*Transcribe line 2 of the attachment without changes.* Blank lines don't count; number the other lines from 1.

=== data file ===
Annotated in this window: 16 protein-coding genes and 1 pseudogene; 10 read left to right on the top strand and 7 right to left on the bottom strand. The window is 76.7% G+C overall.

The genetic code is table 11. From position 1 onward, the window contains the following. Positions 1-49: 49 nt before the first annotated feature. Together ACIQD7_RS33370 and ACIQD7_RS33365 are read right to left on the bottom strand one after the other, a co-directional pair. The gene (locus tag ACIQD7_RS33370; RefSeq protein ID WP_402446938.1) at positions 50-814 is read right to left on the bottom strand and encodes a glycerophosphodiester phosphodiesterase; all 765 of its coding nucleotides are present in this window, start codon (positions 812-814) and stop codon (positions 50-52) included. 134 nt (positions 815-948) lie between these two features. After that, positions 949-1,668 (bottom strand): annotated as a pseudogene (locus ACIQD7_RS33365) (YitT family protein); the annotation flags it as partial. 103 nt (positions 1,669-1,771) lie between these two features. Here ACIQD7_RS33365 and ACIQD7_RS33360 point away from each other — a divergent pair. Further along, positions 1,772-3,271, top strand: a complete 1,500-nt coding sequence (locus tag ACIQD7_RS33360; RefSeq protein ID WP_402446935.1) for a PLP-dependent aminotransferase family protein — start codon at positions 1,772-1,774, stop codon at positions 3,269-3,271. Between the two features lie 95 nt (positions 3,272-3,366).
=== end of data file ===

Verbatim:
The genetic code is table 11. From position 1 onward, the window contains the following. Positions 1-49: 49 nt before the first annotated feature. Together ACIQD7_RS33370 and ACIQD7_RS33365 are read right to left on the bottom strand one after the other, a co-directional pair. The gene (locus tag ACIQD7_RS33370; RefSeq protein ID WP_402446938.1) at positions 50-814 is read right to left on the bottom strand and encodes a glycerophosphodiester phosphodiesterase; all 765 of its coding nucleotides are present in this window, start codon (positions 812-814) and stop codon (positions 50-52) included. 134 nt (positions 815-948) lie between these two features. After that, positions 949-1,668 (bottom strand): annotated as a pseudogene (locus ACIQD7_RS33365) (YitT family protein); the annotation flags it as partial. 103 nt (positions 1,669-1,771) lie between these two features. Here ACIQD7_RS33365 and ACIQD7_RS33360 point away from each other — a divergent pair. Further along, positions 1,772-3,271, top strand: a complete 1,500-nt coding sequence (locus tag ACIQD7_RS33360; RefSeq protein ID WP_402446935.1) for a PLP-dependent aminotransferase family protein — start codon at positions 1,772-1,774, stop codon at positions 3,269-3,271. Between the two features lie 95 nt (positions 3,272-3,366).